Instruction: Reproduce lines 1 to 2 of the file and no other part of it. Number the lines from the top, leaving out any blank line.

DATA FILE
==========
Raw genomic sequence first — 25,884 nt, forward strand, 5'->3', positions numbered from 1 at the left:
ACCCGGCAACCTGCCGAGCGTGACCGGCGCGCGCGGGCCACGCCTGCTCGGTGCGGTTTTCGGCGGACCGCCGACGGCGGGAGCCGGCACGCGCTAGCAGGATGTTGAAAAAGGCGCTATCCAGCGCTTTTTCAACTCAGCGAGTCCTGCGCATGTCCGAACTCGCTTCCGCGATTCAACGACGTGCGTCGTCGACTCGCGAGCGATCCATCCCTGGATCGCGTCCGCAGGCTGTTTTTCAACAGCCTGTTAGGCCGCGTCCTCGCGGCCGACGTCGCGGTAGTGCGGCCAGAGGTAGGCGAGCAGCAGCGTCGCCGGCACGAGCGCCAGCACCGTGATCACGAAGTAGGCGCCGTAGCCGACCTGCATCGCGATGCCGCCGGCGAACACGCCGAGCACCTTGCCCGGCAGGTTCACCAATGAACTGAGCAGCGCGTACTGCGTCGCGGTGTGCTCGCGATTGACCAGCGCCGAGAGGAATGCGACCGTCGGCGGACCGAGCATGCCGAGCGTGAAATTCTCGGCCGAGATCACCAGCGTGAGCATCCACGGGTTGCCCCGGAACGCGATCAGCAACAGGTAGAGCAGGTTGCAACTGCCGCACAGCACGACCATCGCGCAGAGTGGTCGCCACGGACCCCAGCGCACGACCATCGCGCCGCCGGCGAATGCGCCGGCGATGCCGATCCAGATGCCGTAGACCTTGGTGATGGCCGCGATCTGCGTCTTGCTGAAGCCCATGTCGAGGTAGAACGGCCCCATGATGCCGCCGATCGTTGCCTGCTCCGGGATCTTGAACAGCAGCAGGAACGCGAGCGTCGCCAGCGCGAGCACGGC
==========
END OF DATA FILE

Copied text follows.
Raw genomic sequence first — 25,884 nt, forward strand, 5'->3', positions numbered from 1 at the left:
ACCCGGCAACCTGCCGAGCGTGACCGGCGCGCGCGGGCCACGCCTGCTCGGTGCGGTTTTCGGCGGACCGCCGACGGCGGGAGCCGGCACGCGCTAGCAGGATGTTGAAAAAGGCGCTATCCAGCGCTTTTTCAACTCAGCGAGTCCTGCGCATGTCCGAACTCGCTTCCGCGATTCAACGACGTGCGTCGTCGACTCGCGAGCGATCCATCCCTGGATCGCGTCCGCAGGCTGTTTTTCAACAGCCTGTTAGGCCGCGTCCTCGCGGCCGACGTCGCGGTAGTGCGGCCAGAGGTAGGCGAGCAGCAGCGTCGCCGGCACGAGCGCCAGCACCGTGATCACGAAGTAGGCGCCGTAGCCGACCTGCATCGCGATGCCGCCGGCGAACACGCCGAGCACCTTGCCCGGCAGGTTCACCAATGAACTGAGCAGCGCGTACTGCGTCGCGGTGTGCTCGCGATTGACCAGCGCCGAGAGGAATGCGACCGTCGGCGGACCGAGCATGCCGAGCGTGAAATTCTCGGCCGAGATCACCAGCGTGAGCATCCACGGGTTGCCCCGGAACGCGATCAGCAACAGGTAGAGCAGGTTGCAACTGCCGCACAGCACGACCATCGCGCAGAGTGGTCGCCACGGACCCCAGCGCACGACCATCGCGCCGCCGGCGAATGCGCCGGCGATGCCGATCCAGATGCCGTAGACCTTGGTGATGGCCGCGATCTGCGTCTTGCTGAAGCCCATGTCGAGGTAGAACGGCCCCATGATGCCGCCGATCGTTGCCTGCTCCGGGATCTTGAACAGCAGCAGGAACGCGAGCGTCGCCAGCGCGAGCACGGC